But I still have insecurities that sometimes are at least a catalyst for conflict within relationships.
Be vulnerable, Colaianni offers. Sharing my insecurities gives my partner the opportunity to access one of four things within himself:
- Apathetic ignorance
Sometimes they’ve been compassionate about it, at least for a while. Really, though, it’s easy to offer sympathy and kindness to someone who reveals they’ve been abused. It’s rare that I’ve met an asshole who said out loud that abusing others was acceptable. And it’s not the abuse, per se, that is still an ongoing issue, but rather the tangential aftershocks that continue for so long—the fear, the sometimes-constant anxiety, the ways in which the abuse colors almost every decision the victim makes from that point forward.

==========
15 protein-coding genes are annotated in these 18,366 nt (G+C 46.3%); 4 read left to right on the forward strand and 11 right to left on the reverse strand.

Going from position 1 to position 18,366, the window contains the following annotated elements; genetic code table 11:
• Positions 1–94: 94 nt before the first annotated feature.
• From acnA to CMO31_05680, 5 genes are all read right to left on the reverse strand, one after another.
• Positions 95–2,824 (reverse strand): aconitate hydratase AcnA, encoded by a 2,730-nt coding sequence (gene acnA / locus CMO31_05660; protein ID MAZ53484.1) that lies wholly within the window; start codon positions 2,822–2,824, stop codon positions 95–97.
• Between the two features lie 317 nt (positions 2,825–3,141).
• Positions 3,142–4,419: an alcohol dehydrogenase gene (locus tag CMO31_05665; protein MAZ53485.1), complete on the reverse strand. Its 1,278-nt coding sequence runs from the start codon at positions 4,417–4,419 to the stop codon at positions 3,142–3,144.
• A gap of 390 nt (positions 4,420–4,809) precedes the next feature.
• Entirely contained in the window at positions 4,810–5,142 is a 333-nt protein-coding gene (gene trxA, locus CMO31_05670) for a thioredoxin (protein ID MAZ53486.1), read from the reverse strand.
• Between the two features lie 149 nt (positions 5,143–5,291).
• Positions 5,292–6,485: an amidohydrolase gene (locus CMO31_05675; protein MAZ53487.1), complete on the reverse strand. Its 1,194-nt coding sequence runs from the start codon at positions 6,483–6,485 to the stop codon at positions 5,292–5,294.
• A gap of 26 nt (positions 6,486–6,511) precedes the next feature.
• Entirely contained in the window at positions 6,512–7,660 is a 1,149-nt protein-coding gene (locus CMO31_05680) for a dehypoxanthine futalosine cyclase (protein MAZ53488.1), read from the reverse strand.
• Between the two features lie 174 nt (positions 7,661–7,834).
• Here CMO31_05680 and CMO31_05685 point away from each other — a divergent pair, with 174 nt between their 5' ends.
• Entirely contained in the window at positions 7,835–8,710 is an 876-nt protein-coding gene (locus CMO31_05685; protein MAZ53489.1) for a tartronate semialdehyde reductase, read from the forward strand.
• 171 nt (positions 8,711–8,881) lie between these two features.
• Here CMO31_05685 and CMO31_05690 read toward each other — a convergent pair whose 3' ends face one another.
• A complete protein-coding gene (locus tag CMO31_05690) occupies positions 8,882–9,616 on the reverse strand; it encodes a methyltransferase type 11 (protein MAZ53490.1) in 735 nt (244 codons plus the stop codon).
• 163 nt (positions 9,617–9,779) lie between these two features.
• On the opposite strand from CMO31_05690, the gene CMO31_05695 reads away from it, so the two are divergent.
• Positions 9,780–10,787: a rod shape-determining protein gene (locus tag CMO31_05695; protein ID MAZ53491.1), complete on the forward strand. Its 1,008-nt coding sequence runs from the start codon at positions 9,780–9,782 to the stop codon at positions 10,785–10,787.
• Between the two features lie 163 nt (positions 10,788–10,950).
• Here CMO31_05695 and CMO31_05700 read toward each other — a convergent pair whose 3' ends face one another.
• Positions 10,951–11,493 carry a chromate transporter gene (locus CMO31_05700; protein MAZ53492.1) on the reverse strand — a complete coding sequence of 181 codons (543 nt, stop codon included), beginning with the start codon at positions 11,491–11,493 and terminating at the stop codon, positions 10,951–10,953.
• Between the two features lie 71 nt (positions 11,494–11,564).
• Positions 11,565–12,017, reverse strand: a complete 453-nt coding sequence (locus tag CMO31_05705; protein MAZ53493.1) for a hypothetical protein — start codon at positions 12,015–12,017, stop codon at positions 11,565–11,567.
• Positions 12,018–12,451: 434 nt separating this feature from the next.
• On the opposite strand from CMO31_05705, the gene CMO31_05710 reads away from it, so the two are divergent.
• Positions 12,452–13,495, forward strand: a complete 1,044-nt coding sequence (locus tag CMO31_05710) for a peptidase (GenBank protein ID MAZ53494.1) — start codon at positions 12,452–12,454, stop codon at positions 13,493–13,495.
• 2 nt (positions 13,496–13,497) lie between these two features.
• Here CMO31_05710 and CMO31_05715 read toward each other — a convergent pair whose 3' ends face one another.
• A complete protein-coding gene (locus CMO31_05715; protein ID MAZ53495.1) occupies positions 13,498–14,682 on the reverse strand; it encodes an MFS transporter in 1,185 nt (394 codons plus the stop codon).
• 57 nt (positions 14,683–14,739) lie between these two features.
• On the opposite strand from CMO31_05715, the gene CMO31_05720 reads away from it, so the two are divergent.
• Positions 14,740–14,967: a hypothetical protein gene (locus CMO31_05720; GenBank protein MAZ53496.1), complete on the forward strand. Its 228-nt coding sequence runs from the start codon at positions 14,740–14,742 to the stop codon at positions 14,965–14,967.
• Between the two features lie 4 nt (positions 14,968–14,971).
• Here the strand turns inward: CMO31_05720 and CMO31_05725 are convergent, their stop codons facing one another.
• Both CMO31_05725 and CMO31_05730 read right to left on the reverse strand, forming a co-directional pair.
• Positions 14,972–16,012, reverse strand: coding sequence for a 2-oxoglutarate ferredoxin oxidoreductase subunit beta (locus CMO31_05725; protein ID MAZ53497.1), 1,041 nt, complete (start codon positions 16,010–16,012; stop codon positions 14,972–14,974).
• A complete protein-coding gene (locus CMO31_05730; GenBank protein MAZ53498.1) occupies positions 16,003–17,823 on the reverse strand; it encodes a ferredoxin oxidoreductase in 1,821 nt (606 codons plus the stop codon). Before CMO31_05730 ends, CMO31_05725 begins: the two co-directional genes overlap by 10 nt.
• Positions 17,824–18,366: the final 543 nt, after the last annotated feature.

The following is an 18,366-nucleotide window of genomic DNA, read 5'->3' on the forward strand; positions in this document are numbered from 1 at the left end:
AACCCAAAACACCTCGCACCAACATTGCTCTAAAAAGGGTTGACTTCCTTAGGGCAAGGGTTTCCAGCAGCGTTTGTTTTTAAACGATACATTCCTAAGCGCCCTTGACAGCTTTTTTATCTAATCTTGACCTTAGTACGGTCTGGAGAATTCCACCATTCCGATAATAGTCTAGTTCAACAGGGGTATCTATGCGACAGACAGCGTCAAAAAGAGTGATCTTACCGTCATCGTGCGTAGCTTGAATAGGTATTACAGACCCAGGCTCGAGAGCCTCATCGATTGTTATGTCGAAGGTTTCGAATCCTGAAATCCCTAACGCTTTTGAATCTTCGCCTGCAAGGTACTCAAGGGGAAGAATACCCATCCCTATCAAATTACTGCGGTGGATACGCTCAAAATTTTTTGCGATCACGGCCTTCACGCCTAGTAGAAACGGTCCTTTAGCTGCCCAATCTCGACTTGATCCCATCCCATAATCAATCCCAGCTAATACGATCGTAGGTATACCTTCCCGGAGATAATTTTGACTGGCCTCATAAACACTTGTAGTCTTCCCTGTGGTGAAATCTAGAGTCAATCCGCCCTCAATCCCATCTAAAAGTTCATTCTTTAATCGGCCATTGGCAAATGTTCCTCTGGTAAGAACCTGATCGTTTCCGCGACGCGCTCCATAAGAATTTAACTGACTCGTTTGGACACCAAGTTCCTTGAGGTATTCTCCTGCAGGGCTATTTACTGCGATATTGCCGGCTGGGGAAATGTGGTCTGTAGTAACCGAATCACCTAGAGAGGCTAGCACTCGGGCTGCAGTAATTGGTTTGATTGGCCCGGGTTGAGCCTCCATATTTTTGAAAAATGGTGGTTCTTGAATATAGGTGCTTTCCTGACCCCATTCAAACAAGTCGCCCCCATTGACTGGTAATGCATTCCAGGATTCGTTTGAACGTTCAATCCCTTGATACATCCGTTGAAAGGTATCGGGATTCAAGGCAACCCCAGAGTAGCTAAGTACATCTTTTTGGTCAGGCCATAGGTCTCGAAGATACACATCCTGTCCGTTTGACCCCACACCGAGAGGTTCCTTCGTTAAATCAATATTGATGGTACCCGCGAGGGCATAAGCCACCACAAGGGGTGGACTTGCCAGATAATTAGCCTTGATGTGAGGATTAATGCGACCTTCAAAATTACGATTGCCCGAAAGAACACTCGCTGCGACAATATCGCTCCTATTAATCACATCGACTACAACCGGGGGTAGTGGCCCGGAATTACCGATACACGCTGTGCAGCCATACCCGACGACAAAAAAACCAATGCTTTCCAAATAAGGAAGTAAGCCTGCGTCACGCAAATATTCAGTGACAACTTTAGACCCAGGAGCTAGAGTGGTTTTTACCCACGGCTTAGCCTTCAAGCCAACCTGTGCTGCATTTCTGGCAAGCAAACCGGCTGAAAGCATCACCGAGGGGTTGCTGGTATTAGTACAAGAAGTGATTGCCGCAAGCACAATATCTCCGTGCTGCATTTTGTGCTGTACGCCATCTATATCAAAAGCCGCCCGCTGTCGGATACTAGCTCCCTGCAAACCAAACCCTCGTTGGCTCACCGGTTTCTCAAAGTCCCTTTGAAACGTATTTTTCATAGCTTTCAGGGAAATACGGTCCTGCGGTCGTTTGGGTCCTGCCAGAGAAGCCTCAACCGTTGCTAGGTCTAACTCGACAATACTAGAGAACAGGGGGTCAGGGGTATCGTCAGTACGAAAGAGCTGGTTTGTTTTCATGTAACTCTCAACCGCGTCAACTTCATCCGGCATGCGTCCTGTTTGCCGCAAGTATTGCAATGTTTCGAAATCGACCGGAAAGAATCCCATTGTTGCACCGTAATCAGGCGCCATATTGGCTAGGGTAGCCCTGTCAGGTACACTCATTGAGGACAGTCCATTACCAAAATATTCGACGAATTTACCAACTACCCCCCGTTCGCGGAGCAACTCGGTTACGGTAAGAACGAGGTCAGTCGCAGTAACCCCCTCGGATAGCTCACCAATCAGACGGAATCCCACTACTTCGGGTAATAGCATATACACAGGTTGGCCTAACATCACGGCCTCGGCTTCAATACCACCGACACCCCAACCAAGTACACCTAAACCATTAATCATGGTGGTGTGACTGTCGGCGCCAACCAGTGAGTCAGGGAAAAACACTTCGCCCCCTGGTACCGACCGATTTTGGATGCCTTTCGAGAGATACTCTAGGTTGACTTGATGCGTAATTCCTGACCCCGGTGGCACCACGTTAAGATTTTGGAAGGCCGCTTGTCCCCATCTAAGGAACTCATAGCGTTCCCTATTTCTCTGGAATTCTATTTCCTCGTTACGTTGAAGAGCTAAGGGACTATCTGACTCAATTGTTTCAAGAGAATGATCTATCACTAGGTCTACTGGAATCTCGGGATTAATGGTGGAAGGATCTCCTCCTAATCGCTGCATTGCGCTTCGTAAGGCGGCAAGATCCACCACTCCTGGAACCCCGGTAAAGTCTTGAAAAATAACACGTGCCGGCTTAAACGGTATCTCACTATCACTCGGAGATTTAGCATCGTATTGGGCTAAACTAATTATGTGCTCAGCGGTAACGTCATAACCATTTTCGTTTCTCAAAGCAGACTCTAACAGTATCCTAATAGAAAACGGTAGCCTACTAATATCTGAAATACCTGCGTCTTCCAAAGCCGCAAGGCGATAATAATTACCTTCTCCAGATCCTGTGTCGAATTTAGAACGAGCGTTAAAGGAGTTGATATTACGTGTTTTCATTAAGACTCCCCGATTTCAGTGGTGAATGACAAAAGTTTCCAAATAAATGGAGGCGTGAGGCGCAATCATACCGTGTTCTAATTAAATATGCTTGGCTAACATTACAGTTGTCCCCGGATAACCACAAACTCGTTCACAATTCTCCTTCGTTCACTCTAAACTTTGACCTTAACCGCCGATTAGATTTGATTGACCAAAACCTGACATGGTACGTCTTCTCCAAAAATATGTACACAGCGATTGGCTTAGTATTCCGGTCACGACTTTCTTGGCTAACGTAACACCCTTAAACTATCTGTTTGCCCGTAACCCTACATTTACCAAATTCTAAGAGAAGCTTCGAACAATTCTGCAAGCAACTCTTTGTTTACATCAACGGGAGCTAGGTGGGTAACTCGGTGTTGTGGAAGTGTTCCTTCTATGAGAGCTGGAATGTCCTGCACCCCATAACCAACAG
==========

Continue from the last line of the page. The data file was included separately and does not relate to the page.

Once my partner realizes the damage left me with more than just some shit to talk about over drinks, it’s very rare for their attitude to remain compassionate or to shift toward acceptance. When I asked to stop once during a romantic moment—unexpectedly triggered by a brush of a hand that felt all too terribly familiar—that partner yelled at me that the past is in the past and that I should just “get over it.” Needless to say, I didn’t see him again.
Most often, I’ve been met with apathetic ignorance. They don’t want to know, and they don’t want to care. Rango specifically told me my shit was my problem, to work on it by myself, and to keep it away from him. He was actually more verbal about it than most. My experience is that most of the emotionally avoidant men I’ve dated tend to pretend my damage doesn’t exist, distancing themselves when they realize I won’t be all rainbows and light all the time.